Having an obvious coinflip where you could get a better result by reloading the game and trying again (without changing anything) is just infuriating gameplay. The answer to "why did I lose" shouldn't be "you were unlucky".
How do you stand playing map games? What with all the dice being thrown around for battles that you could reload and get a better result on constantly.

zedprime
Jun 9, 2007


DStecks posted:

I'm not saying that losing is bad, I'm saying that it is not needed for a game to be a game. You can't "lose" Myst.
You lose Myst when you don't finish it because you don't know how to play a piano.

A game literally needs losing to be a game, but figuratively video games has been broadly enough applied to say that a video game doesn't necessarily need to be a game anymore.

zedprime
Jun 9, 2007


DStecks posted:

It literally doesn't, but for argument's sake, let's say that it does. What does policing the definition of "game" actually achieve? It is inevitably a bludgeon being wielded by people who want to enforce their video game preferences as the only legitimate ones. "A game without losing isn't really a game" is perhaps a statement of interest to, say, developmental psychologists studying the animal origins of play, but in the field of video game design it's a worthless statement, which can only ever serve to stifle creativity.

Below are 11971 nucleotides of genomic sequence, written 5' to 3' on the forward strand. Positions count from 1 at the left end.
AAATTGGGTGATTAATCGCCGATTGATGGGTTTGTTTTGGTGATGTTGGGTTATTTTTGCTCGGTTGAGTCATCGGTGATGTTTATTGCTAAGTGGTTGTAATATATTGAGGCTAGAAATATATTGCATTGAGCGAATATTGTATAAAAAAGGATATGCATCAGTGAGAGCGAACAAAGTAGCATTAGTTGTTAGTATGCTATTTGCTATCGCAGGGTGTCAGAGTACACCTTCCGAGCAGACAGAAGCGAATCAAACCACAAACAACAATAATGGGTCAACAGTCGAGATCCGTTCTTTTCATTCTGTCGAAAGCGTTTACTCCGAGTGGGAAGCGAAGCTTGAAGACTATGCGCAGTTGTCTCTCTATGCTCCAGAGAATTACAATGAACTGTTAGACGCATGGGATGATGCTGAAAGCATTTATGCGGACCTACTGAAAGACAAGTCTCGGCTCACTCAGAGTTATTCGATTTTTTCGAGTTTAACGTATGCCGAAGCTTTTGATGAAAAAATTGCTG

Pharnakes says "I find it frustrating when a game says "hey, maybe a cool thing!" and then says "actually no, nothing at all!"

The Sharmat says "You're not allowed to! If there's no chance at failure, then it isn't a game!" conveniently ignoring, for example, random events in the very games this thread exists to discuss. Plenty of Paradox game events have only positive outcomes. Does this mean they delegitimize these games? Make them lesser? Because that would seem to be the argument Sharmat is making.

This is why I said that Sharmat's definition of a game is a useless one. All it exists to do is tell developers there's certain things they aren't permitted to do, that there's certain things games aren't permitted to be. It's video game fundamentalism.
You're surprised at video game fundamentalism in a thread full of map game grognards for series that are traditionally workshopped by its developers with competitive multiplayer matches?